Re-reading Mario Puzo’s 1969 ‘The Godfather’

I first read this at seventeen, longer ago than I care to admit. I thought the writing style was poor in places even then. I re-read it because Albert Zukerman recommends studying the techniques the author uses as a writer of popular fiction. He is all admiration of Puzo's ability to create a larger than … Continue reading Re-reading Mario Puzo’s 1969 ‘The Godfather’

Writing 150 Novels with Different Versions of the Same Plot

I ordered a copy of Balzac’s ‘The Black Sheep’ (in translation, naturally; my French isn’t up to that!) from an online bookstore, and it didn’t turn up, so I have been thrown back on what unread books I have to hand... I am dismayed about the price of second hand paperbacks online. Before the pandemic, … Continue reading Writing 150 Novels with Different Versions of the Same Plot

‘A Court of Thorns and Roses’ by Sarah J Maas: Certainly a Page Turner

I read ‘Court of Thorns and Roses’ by Sarah J Maas because I was intrigued by the praise given to it in the excellent book of writing advice ‘How to Write a Page Turner’ by Jordan Rosenfeld. The author was evidently drawn in by the series of which this is the first, and a great … Continue reading ‘A Court of Thorns and Roses’ by Sarah J Maas: Certainly a Page Turner

Purple Prose and a Rapist ‘Hero’: The Original Bodice Ripper: Review of ‘The Flame and the Flower’ by Kathleen E. Woodiwiss

Marty-Stu rapes Mary-Sue and then they find a love so true… I am so glad that I have finished this (by the way, I read it for research: honestly!). I detested reading it; and it was epic length. The only reason I am not giving it one star is because an online friend of mine … Continue reading Purple Prose and a Rapist ‘Hero’: The Original Bodice Ripper: Review of ‘The Flame and the Flower’ by Kathleen E. Woodiwiss

Some Popular Victorian Reading: ‘Jack Sheppard: A Romance ‘ by Harrison Ainsworth.

These last few days, I have been reading Harrison Ainsworth’s ‘Jack Sheppard.’  I knew little about this writer before, save that he wrote sensationalist literature at about the same time as Charles Dickens, including a novel called ‘Rookswood’ which reputedly featured a highly glamorised version of Dick Turpin. It seems that he was at one … Continue reading Some Popular Victorian Reading: ‘Jack Sheppard: A Romance ‘ by Harrison Ainsworth.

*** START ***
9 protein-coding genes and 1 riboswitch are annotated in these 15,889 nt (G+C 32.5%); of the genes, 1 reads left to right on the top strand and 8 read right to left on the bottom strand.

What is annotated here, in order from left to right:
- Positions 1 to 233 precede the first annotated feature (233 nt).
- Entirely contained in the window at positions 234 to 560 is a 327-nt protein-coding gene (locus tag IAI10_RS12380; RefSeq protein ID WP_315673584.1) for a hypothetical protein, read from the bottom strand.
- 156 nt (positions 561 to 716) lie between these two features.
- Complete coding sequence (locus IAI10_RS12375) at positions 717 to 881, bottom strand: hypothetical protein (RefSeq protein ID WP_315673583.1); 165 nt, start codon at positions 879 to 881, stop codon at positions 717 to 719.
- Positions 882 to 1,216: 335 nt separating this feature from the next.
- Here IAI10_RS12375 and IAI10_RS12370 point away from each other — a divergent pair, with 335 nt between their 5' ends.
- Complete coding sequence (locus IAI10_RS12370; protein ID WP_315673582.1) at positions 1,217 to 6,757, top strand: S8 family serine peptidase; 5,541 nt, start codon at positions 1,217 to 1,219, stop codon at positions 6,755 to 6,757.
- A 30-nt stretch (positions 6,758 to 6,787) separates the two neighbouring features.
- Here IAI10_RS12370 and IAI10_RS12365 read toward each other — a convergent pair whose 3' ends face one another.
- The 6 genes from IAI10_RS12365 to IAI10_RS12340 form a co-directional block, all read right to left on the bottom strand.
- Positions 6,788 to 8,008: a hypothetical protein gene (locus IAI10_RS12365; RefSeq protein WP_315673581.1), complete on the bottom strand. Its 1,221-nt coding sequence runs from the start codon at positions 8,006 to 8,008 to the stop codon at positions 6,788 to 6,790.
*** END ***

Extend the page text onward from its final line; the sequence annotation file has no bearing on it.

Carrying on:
Formulaic Writing: Romantic Melodrama and Charles Garvice, ‘The Great Bad Novelist’.

I have written before on this blog about the terrible allure of bad writing, both good bad writing, that is, writing that is so bad it’s good – like ‘Rinaldo Rinaldini: Captain of Bandetti’  and frankly terrible writing. Over the last couple of weeks, I’ve been reading another late Victorian best seller by that writer … Continue reading Formulaic Writing: Romantic Melodrama and Charles Garvice, ‘The Great Bad Novelist’.

Book Titles: Choosing a Title and some Good, Bad, and Indifferent Titles from Classic Novels

Titles are always difficult to decide on. This is all the more of a challenge, as the conventional wisdom of innumerable writers websites says you have to have an outstanding one that will make your readers want to start reading at once: – not an easy task. Well, I find them difficult, anyway. I was … Continue reading Book Titles: Choosing a Title and some Good, Bad, and Indifferent Titles from Classic Novels

Writing, Real Life Events, and the Works of Charles Dickens, Elizabeth Gaskell, Georgette Heyer and Louisa M Alcott

Writers, of course, would not be human if many of the circumstances of their lives did not affect their fiction. Even writers of the fantastic must combine these impressions with the imaginative creations in their books. The authors world of fantasy is to some extent part of his or her particular ‘take’ on reality, his … Continue reading Writing, Real Life Events, and the Works of Charles Dickens, Elizabeth Gaskell, Georgette Heyer and Louisa M Alcott

Mary Stewart, Romantic Suspense, and Her Quote on ‘The anti-brigade, the dirt brigade, the sicks and the beats’.

  "I don't want any one made troubled or unhappy by anything I've written; perhaps 'depressed' and 'hurt' are better words." She expressed her disgust with the "anti" trend of the 1950s, "all the 'anti' brigade, the dirt brigade, the sicks and the beats." This is a quote (or rant) from a writer who created … Continue reading Mary Stewart, Romantic Suspense, and Her Quote on ‘The anti-brigade, the dirt brigade, the sicks and the beats’.